At least 100 ancient coffins and 40 gilded statues have been discovered it a massive burial site south of the Egyptian capital Cairo, authorities announced on Saturday.
Some of the colourful, sealed sarcophagi, which were buried more than 2,500 years ago, contained mummies wrapped in cloth.
The finds date back to the Ptolemaic dynasty, which ruled Egypt from around 320BC to 30BC and from the Late Period, between 664 and 332BC, and are now being displayed in a makeshift exhibit at the feet of the famed Step Pyramid of Djoser at Saqqara.
Khaled el-Anany, Egypt’s tourism and antiquities minister said the artefacts would be moved to three Cairo museums including the new Grand Egyptian Museum that Egypt is building near the famed Giza Pyramids. He said they would announce another discovery at the Saqqara necropolis later this year.
‘Shafts full of coffins’
The discovery at the famed necropolis is the latest in a series of archaeological finds in Egypt. Since September, antiquities authorities revealed at least 140 sealed sarcophagi, with mummies inside most of them, in the same area of Saqqara.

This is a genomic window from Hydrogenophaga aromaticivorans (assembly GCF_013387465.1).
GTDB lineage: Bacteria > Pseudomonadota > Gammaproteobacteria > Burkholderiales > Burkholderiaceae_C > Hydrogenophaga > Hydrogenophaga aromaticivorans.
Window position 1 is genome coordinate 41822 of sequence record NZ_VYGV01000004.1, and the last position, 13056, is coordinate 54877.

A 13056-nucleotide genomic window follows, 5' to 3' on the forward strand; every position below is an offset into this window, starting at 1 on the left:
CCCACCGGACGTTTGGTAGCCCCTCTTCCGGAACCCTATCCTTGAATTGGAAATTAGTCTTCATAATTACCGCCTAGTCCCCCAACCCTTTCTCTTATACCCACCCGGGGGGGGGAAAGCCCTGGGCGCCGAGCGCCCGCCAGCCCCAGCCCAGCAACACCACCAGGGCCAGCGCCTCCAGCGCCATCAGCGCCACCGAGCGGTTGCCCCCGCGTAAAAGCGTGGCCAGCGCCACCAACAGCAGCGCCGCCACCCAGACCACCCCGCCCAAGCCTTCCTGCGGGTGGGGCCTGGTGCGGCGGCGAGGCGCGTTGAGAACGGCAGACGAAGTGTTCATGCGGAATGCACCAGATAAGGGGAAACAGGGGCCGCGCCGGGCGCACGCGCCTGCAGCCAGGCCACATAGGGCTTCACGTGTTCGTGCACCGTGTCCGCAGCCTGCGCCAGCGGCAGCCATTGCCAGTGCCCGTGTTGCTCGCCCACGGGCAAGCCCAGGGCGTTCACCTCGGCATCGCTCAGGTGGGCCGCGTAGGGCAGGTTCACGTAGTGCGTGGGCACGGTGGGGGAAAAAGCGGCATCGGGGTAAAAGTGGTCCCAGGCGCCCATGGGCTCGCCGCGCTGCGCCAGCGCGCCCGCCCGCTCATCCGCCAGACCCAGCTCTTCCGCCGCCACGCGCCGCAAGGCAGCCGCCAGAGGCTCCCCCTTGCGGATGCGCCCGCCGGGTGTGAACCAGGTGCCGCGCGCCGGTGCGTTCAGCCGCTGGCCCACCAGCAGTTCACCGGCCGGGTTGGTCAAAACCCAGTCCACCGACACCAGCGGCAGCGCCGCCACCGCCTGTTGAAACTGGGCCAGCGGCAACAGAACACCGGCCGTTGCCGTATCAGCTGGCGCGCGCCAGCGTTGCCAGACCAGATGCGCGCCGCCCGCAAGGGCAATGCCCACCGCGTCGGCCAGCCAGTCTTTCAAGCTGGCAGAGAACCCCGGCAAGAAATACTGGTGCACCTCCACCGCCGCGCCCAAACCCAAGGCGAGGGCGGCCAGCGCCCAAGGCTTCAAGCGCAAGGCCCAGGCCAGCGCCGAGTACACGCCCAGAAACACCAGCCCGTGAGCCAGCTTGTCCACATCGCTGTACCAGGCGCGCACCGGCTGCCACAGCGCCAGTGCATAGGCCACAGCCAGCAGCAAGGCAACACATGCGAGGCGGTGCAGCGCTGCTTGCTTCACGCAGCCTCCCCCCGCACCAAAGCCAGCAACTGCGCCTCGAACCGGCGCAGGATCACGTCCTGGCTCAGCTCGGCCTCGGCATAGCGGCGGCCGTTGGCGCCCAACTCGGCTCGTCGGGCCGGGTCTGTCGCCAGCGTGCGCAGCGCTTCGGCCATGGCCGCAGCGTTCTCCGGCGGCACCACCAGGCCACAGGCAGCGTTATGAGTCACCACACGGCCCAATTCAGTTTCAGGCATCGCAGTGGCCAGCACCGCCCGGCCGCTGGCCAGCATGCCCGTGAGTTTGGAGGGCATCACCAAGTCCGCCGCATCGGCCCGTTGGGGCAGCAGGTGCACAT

Egyptian archaeologists found other “shafts full of coffins, well-gilded, well-painted, well-decorated,” Mostafa Waziri, secretary-general of the Supreme Council of Antiquities, told reporters on Saturday.
The Saqqara site is part of the necropolis at Egypt’s ancient capital of Memphis that includes the famed Giza Pyramids, as well as smaller pyramids at Abu Sir, Dahshur, and Abu Ruwaysh. The ruins of Memphis were designated a UNESCO World Heritage site in the 1970s.
Egypt frequently touts its archaeological discoveries in hopes of spurring a vital tourism industry that has been reeling from the political turmoil following the 2011 popular uprising that toppled longtime autocrat Hosni Mubarak. The sector was also dealt a further blow this year by the coronavirus pandemic.